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Hands-On Gardening and Nature Projects

Get your green thumb dirty with these outdoor experiments and activities.
 

Learning Benefits

Hover over each Learning Benefit below for a detailed explanation.
Creativity
Responsibility
Observation
Experimentation

Gardening and simple science projects show your child the way things work and teach responsibility, environmental awareness, and even how to handle disappointment, when that carefully planted bulb refuses to sprout. Here are some easy ways to have fun outdoors this spring:

  • Set up a backyard weather station. To measure the rainfall, gather the drops. Any tall glass jar, beaker, or old vase will do. (Something in your recycling bin is probably perfect; mark it at quarter-inch intervals.) Install an outdoor thermometer by a window you see each morning, or plug in an electronic indoor thermometer that sits by the window and shows what the outside temperature is. To measure the wind, you don't need any special equipment — just look at the way umbrellas act and the tree branches sway.
  • Plant your next jack-o'-lantern. The clever names of many pumpkin varieties make it lots of fun: Ghost Rider, Baby Boo, Munchkin, Spooktacular, Big Max, Cinderella, Lumina (a white pumpkin), Jack Be Little, and Orange Smoothie, just to spotlight a few. Your child will be a successful gardener, because they are so easy to grow. Pumpkins need plenty of space and sunshine, and take a long time to grow. If you start them indoors in early May or put them in the ground in late May after the danger of frost is past, you should have pumpkins to carve for Halloween. Pumpkins grow in almost any soil, but they don't like wet feet, so avoid damp areas (and overzealous watering). They prefer six hours of sun a day, but don't let that stop you from planting the seeds; pumpkins are vigorous and aren't easily deterred.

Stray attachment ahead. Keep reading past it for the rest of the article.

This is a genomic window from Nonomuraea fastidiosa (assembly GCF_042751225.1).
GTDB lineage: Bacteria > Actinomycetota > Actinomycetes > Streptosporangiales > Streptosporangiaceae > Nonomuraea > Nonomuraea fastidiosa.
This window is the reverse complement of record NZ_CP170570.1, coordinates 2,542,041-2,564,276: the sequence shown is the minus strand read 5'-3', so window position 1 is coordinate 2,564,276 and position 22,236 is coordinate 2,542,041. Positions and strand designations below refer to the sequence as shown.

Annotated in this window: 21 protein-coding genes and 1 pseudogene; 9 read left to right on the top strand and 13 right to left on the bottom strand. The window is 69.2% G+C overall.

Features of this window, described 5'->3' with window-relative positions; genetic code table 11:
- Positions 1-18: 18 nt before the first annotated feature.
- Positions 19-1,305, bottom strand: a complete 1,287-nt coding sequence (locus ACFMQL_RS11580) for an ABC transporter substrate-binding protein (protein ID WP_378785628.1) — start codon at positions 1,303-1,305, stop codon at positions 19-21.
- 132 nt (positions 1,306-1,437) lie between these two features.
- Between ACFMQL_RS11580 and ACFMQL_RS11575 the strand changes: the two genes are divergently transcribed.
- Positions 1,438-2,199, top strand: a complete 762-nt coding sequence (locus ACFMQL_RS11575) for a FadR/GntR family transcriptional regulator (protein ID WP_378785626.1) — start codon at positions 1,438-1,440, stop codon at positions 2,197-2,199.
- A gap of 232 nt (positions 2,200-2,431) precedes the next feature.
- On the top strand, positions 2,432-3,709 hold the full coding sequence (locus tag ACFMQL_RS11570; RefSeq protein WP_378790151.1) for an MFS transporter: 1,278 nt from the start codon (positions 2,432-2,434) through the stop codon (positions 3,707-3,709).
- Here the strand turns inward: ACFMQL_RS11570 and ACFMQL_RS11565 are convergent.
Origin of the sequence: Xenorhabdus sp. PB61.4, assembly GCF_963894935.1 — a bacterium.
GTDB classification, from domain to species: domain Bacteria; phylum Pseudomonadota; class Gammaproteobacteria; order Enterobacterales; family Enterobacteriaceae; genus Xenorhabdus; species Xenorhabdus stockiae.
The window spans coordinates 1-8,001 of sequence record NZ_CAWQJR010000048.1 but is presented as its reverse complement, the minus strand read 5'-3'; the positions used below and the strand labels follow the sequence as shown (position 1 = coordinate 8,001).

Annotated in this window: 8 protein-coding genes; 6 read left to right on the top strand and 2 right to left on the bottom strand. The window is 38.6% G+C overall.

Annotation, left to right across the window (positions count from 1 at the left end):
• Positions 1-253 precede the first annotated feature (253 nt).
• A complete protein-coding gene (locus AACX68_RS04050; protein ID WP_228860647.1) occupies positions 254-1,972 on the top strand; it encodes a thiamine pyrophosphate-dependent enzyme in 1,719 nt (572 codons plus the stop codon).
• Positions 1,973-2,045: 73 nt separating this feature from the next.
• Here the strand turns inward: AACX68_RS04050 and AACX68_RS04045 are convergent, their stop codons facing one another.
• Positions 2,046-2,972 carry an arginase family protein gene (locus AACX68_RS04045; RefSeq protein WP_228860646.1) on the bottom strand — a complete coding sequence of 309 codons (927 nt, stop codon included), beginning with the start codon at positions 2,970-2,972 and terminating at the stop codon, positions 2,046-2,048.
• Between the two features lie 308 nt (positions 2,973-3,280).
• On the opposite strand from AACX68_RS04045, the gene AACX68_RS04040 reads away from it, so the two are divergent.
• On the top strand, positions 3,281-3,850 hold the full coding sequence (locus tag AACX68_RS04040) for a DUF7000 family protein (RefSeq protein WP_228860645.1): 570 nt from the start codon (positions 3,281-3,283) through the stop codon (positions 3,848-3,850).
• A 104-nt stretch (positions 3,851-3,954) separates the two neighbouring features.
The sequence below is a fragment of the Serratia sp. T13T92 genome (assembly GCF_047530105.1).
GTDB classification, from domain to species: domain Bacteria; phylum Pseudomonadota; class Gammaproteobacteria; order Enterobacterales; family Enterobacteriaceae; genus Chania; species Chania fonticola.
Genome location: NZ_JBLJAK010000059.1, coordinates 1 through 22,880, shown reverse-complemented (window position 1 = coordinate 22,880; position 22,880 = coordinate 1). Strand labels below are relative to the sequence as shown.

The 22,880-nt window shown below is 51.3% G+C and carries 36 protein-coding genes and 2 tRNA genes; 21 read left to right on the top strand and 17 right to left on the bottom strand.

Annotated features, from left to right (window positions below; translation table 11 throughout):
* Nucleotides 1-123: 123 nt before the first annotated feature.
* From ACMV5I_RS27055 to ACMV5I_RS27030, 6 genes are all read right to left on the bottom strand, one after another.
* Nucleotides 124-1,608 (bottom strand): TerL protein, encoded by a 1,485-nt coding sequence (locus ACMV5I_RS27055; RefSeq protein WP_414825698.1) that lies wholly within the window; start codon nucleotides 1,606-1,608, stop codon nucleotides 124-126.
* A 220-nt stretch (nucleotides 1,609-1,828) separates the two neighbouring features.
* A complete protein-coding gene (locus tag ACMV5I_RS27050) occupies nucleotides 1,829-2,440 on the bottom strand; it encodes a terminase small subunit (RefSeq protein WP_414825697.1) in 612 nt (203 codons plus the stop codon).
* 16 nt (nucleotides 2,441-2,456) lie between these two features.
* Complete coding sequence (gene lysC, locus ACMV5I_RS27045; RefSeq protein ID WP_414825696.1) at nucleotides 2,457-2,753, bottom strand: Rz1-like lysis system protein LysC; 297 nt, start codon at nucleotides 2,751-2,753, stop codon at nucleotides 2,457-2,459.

• Make a dandelion salad. Go on a hunt for dandelion greens. You have to do this before the yellow flowers blossom, or else the greens will be too tough and bitter to eat. Pick in a pristine area, away from auto exhaust and animals. Show your child how to dig up the dandelion plant with a bit of root attached, so the leaves don't wilt before you're ready to use them. Remove the ribs on each leaf, and then wash the greens in a salad spinner. Toss the greens with vinaigrette. Top with sliced hard boiled eggs and croutons, and serve with some crusty bread and butter!
  • Pound a posy. Spring's bright-green leaves, flowers, and herbs are as pretty as can be. To transfer their images onto cloth or paper, lay your specimen between two clean white handkerchiefs or two pieces of white paper. Using a meat mallet, pound the paper or cloth. A pile of newspapers makes a good "desk" to pound on. Tape the finished transfer to a window so the light shines through.
  • Open a nest-supply store. Help birds build their homes by sharing building materials. Decorate your bushes with finger-length (less than six inches) pieces of yarn or string, dried grass, moss, flower petals, and lint from the dryer (no fabric softener!). Or stuff these materials into a net bag or suet container that the birds can pick from. Don't offer anything made of nylon or plastic, including fishing line, as you don't want the nestlings to strangle. Instead, think soft, warm, and cuddly. Look for the baby birds when they hatch!

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